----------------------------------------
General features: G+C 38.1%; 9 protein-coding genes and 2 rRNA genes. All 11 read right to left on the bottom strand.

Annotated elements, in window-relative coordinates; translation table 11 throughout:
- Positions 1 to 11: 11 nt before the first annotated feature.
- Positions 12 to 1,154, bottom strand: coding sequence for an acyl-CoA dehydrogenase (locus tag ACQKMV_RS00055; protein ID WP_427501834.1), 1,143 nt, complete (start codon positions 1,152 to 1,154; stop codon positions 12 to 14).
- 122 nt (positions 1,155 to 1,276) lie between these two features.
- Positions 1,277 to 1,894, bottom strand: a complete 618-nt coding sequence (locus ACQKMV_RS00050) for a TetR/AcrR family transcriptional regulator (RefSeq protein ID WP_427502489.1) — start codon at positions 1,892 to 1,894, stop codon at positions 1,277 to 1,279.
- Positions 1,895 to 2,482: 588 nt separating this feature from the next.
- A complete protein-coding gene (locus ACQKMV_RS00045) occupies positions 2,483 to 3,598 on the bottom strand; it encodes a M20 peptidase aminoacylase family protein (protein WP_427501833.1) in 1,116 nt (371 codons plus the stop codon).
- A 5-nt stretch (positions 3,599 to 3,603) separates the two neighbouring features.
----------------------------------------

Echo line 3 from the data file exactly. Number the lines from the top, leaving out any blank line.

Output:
- Positions 1 to 11: 11 nt before the first annotated feature.